8 and 9 speed maximum tooth count is 34 10 speed can come in 34/36/40/42 maximum teeth provided your rear deraileur can handle it.

Using a compact double of 50/34 teeth

A 11-32 11-speed cassette will return 9.1-3.1 and 6.2-2.1 equal to the triple mentioned above

A 11-36 11-speed cassette will return 9.1-2.8 and 6.2-1.9 lower low than the triple

A 11-40 11-speed cassette will return 9.1-2.5 and 6.2-1.7 lower low than the triple

A 11-42 11-speed cassette will return 9.1-2.4 and 6.2-1.6 lower low than the triple

Using a standard of 53/39 teeth

A 11-32 11-speed cassette will return 9.6-3.3 and 7.1-2.4

A 11-36 11-speed cassette will return 9.6-2.9 and 7.1-2.2 almost

A 11-40 11-speed cassette will return 9.6-2.7 and 7.1-2.0 lower low than the triple

A 11-42 11-speed cassette will return 9.6-2.5 and 7.1-1.9 lower low than the triple

Note: these numbers are development ratio, so one turn of the cranks results in that many turns of the rear wheel.

ANSWER A compact double with an 11-36 rear cassette has a lower-low than the older triples.

  • 1
    It is instructive that all the possibilities cited in this answer start with an 11 tooth cog for high gear. For many riders, 53/11 is too high a gear, but many (most?) road bikes come an 11. With the smaller bolt circle, you can get 50/34 on the front (respecting the received wisdom of 16 tooth differential maximum). There are few cassettes without the 11, so the compact makes sense for many riders. Jun 25, 2016 at 3:23
  • @RossMillikan Excellent observation. I was simply trying to be consistent and not distract by varying top gears. On visual inspection, 11 seems to be the most common small cog, followed by 12, with a small number of 13 and 14s, and a couple of cassettes with 16 tooth little gears. Finally there is one SRAM cassette with a 10 tooth little gear. Outliers like the shimano with 9 tooth little gear is ignored because it only fits folders with funny measurements,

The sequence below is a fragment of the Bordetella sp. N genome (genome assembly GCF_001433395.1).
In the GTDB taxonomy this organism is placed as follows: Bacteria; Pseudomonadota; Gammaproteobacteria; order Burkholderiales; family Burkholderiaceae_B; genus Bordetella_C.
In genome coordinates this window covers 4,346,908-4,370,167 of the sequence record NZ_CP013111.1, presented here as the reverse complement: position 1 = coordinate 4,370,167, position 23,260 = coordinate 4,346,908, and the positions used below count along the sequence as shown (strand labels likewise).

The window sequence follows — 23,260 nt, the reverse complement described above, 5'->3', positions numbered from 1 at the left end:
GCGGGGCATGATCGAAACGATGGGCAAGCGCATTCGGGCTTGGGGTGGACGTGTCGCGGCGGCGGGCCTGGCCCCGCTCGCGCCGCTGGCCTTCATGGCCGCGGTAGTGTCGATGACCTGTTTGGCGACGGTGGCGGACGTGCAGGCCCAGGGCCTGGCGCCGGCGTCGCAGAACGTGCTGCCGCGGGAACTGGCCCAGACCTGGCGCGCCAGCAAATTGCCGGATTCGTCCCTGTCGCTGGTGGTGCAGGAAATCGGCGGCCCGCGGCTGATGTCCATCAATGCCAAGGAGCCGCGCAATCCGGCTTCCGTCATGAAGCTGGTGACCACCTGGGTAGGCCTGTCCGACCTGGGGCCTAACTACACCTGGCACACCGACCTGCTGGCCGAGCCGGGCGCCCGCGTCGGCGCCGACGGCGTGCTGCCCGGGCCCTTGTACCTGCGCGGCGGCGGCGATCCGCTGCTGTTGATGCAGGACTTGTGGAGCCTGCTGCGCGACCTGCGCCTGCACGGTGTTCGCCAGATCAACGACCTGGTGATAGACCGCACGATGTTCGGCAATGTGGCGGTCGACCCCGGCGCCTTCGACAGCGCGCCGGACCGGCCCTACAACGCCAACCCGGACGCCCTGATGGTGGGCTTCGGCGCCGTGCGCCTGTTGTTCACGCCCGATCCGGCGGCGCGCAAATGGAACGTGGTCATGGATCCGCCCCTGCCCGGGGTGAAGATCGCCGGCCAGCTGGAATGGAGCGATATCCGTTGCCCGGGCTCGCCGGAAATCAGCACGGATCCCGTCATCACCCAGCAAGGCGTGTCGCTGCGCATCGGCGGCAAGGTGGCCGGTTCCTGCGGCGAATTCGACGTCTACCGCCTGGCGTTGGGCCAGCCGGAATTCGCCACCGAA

– Criggie
    Jun 25, 2016 at 7:54
  • @RossMillikan As a personal response, I'm more annoyed to run out of gears at the top than at the bottom of the cassette. So if I'm carting about a small cog that gets relatively little time, that's okay. If I run out of big cog then push the pedal harder, which is achievable whereas "increase cadence" I find much harder.
    – Criggie
    Jun 25, 2016 at 7:56
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    I like your answer. It shows well how we have additional range available in the back, which makes range in the front less valuable. What range people want varies a lot depending on fitness, terrain, and riding style. I run a compact coupled to 12/30, never miss the 11, and if I changed anything I would lower it a bit more. Jun 25, 2016 at 13:53
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    Very useful info, @Criggie, but it really didn't address my original question of "whole new crank set vs 1 new chain ring". It's more of a "compact vs triple".
    – FreeMan
    Jun 28, 2016 at 17:20